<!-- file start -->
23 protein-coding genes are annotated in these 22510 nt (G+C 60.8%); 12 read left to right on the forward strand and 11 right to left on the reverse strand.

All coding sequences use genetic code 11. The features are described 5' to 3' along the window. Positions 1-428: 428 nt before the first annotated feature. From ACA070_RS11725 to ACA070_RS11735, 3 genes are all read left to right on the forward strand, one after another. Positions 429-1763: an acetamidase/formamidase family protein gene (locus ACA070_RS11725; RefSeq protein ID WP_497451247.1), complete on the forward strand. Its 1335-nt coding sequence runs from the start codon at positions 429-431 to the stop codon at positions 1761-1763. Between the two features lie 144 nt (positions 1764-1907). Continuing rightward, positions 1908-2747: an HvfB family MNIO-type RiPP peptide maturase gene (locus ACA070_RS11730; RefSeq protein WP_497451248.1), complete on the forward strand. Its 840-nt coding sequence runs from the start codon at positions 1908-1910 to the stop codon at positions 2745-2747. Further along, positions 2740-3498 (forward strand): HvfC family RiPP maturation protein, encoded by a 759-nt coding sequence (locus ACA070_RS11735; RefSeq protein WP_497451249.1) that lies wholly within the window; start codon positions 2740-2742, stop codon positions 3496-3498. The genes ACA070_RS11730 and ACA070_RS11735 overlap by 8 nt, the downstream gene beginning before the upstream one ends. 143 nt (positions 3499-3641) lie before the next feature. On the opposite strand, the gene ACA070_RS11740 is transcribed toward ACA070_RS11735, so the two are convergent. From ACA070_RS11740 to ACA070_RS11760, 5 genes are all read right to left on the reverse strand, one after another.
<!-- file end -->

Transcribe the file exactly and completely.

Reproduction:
23 protein-coding genes are annotated in these 22510 nt (G+C 60.8%); 12 read left to right on the forward strand and 11 right to left on the reverse strand.

All coding sequences use genetic code 11. The features are described 5' to 3' along the window. Positions 1-428: 428 nt before the first annotated feature. From ACA070_RS11725 to ACA070_RS11735, 3 genes are all read left to right on the forward strand, one after another. Positions 429-1763: an acetamidase/formamidase family protein gene (locus ACA070_RS11725; RefSeq protein ID WP_497451247.1), complete on the forward strand. Its 1335-nt coding sequence runs from the start codon at positions 429-431 to the stop codon at positions 1761-1763. Between the two features lie 144 nt (positions 1764-1907). Continuing rightward, positions 1908-2747: an HvfB family MNIO-type RiPP peptide maturase gene (locus ACA070_RS11730; RefSeq protein WP_497451248.1), complete on the forward strand. Its 840-nt coding sequence runs from the start codon at positions 1908-1910 to the stop codon at positions 2745-2747. Further along, positions 2740-3498 (forward strand): HvfC family RiPP maturation protein, encoded by a 759-nt coding sequence (locus ACA070_RS11735; RefSeq protein WP_497451249.1) that lies wholly within the window; start codon positions 2740-2742, stop codon positions 3496-3498. The genes ACA070_RS11730 and ACA070_RS11735 overlap by 8 nt, the downstream gene beginning before the upstream one ends. 143 nt (positions 3499-3641) lie before the next feature. On the opposite strand, the gene ACA070_RS11740 is transcribed toward ACA070_RS11735, so the two are convergent. From ACA070_RS11740 to ACA070_RS11760, 5 genes are all read right to left on the reverse strand, one after another.